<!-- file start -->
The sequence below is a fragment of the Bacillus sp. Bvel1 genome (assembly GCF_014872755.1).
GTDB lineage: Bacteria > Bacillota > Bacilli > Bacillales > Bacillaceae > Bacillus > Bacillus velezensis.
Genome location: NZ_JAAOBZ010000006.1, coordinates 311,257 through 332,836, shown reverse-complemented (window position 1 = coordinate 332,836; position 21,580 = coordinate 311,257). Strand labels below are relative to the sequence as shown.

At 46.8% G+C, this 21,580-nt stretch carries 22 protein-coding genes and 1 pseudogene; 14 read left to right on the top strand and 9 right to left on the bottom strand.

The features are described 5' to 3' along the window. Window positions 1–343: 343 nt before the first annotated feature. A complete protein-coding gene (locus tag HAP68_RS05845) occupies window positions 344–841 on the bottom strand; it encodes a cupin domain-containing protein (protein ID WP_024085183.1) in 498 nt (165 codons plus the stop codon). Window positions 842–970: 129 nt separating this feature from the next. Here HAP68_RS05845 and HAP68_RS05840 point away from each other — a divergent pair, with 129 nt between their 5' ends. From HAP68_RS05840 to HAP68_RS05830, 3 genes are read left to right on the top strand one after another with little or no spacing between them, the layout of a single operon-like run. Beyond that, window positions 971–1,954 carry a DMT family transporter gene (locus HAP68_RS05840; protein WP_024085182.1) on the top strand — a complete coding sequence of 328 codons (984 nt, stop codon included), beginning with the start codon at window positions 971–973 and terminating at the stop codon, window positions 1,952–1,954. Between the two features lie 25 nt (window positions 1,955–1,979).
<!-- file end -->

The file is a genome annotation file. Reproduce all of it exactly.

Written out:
The sequence below is a fragment of the Bacillus sp. Bvel1 genome (assembly GCF_014872755.1).
GTDB lineage: Bacteria > Bacillota > Bacilli > Bacillales > Bacillaceae > Bacillus > Bacillus velezensis.
Genome location: NZ_JAAOBZ010000006.1, coordinates 311,257 through 332,836, shown reverse-complemented (window position 1 = coordinate 332,836; position 21,580 = coordinate 311,257). Strand labels below are relative to the sequence as shown.

At 46.8% G+C, this 21,580-nt stretch carries 22 protein-coding genes and 1 pseudogene; 14 read left to right on the top strand and 9 right to left on the bottom strand.

The features are described 5' to 3' along the window. Window positions 1–343: 343 nt before the first annotated feature. A complete protein-coding gene (locus tag HAP68_RS05845) occupies window positions 344–841 on the bottom strand; it encodes a cupin domain-containing protein (protein ID WP_024085183.1) in 498 nt (165 codons plus the stop codon). Window positions 842–970: 129 nt separating this feature from the next. Here HAP68_RS05845 and HAP68_RS05840 point away from each other — a divergent pair, with 129 nt between their 5' ends. From HAP68_RS05840 to HAP68_RS05830, 3 genes are read left to right on the top strand one after another with little or no spacing between them, the layout of a single operon-like run. Beyond that, window positions 971–1,954 carry a DMT family transporter gene (locus HAP68_RS05840; protein WP_024085182.1) on the top strand — a complete coding sequence of 328 codons (984 nt, stop codon included), beginning with the start codon at window positions 971–973 and terminating at the stop codon, window positions 1,952–1,954. Between the two features lie 25 nt (window positions 1,955–1,979).